published Saturday, March 8th, 2014

Weeklong workshop review 'the Fort Cass experience'

National Parks Services Trails Division representatives Steve Burns Chavez, left, and Cori Kolisko, address questions about proposals for interpreting and experiencing the significance of Fort Cass, which served as the key center for the removal of the Cherokee Nation in the late 1830s. The old fort and its associated camps, decommissioned and deconstructed after those operations, were located where Charleston, Tenn. stands today.
National Parks Services Trails Division representatives Steve Burns Chavez, left, and Cori Kolisko, address questions about proposals for interpreting and experiencing the significance of Fort Cass, which served as the key center for the removal of the Cherokee Nation in the late 1830s. The old fort and its associated camps, decommissioned and deconstructed after those operations, were located where Charleston, Tenn. stands today.
Photo by Paul Leach.

CHARLESTON, Tenn. — An audience of 50 historical preservationists and local residents met with federal park officials Friday to determine the best alternatives for interpreting "the Fort Cass experience."

Fort Cass, which served as the key center for the removal of the Cherokee Nation to Oklahoma in the late 1830s, was within the boundaries of modern-day Charleston.

Efforts to preserve that tragic story are a way to remember the Cherokee people who lost their homes -- and even their lives -- on the Trail of Tears, said Faye Callaway, a member of the Charleston-Calhoun-Hiwassee Historical Society.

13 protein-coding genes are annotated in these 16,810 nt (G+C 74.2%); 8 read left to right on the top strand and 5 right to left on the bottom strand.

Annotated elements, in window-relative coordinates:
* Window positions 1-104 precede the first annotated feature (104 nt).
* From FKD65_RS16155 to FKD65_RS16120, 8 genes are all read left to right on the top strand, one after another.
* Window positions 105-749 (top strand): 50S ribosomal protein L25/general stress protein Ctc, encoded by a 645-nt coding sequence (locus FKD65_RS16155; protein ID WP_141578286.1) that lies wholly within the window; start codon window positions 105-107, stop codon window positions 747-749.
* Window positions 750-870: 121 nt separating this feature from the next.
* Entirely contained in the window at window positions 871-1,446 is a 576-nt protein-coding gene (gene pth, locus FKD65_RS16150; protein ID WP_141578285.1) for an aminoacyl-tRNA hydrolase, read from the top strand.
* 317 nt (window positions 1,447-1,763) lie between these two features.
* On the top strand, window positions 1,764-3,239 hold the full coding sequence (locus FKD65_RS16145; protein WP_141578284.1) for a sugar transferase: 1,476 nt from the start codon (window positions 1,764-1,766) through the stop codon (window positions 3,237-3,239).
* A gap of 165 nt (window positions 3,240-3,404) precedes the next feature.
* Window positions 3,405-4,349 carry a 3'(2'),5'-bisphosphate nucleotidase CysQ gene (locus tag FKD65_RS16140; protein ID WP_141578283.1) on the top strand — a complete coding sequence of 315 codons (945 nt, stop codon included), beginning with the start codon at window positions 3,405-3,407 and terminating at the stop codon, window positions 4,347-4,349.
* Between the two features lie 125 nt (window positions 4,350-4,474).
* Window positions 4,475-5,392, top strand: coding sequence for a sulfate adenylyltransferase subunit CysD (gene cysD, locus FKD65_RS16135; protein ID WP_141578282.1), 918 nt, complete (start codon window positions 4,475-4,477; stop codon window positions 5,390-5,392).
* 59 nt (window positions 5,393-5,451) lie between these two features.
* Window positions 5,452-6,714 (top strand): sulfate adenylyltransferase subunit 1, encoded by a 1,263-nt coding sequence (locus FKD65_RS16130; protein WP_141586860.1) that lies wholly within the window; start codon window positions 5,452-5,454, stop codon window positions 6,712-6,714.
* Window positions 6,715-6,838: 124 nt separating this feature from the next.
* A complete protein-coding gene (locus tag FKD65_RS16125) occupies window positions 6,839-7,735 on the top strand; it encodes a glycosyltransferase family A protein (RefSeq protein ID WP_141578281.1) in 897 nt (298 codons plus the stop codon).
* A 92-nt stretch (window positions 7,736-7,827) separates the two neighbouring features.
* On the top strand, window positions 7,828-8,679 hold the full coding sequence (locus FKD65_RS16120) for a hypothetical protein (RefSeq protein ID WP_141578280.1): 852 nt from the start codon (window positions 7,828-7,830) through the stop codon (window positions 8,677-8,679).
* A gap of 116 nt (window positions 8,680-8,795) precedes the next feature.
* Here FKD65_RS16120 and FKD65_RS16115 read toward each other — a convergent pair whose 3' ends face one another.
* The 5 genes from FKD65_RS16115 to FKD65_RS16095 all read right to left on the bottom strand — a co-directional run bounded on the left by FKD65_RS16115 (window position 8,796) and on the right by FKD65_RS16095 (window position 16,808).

Representatives with the National Parks Service Trails Division presented both large-scale and small-scale visions on how to tell the stories associated with Fort Cass and the Trail of Tears.

The larger proposal would incorporate a driving tour and wayside pullovers and signs.

"It's kind of like a battlefield landscape in scale," said Steve Burns Chavez, a parks service landscape architect.

Earlier in the week, the federal park officials had met with stakeholders to identify potential sites of interest, using maps, documents and other data. The fort and its associated structures, which included a Cherokee cantonment, made up a 12-mile area.

Going on the road to find these places was a "profound experience," said Cori Kolisko, a park service official.

Using military records and digital overlays of period maps, the park officials traced the routes that U.S. soldiers would have taken as they patrolled the area, they said.

During those journeys, they found the spring that served as a well-documented water source for the fort and remnants of a stone roadbed, Kolisko said.

Chavez said a smaller-scale walking tour that would incorporate a heritage-themed greenway is another option.

The visitors' walk down the trail can be used to evoke a feeling of the Cherokee Removal through storyboards using the images and words of historical figures who played roles on either side of the tragedy, he said.

"These won't be our words, but theirs," Chavez said.

Interpretive efforts will incorporate the Hiwassee River Heritage Center, which the historical society opened in May 2013.

The center will serve as a gateway to other cultural and historical heritage sites, said Melissa Woody, vice president of the visitors and convention bureau of the Cleveland/Bradley Chamber of Commerce.

Paul Leach is based in Cleveland. Email him at paul.leach.press@gmail.com.

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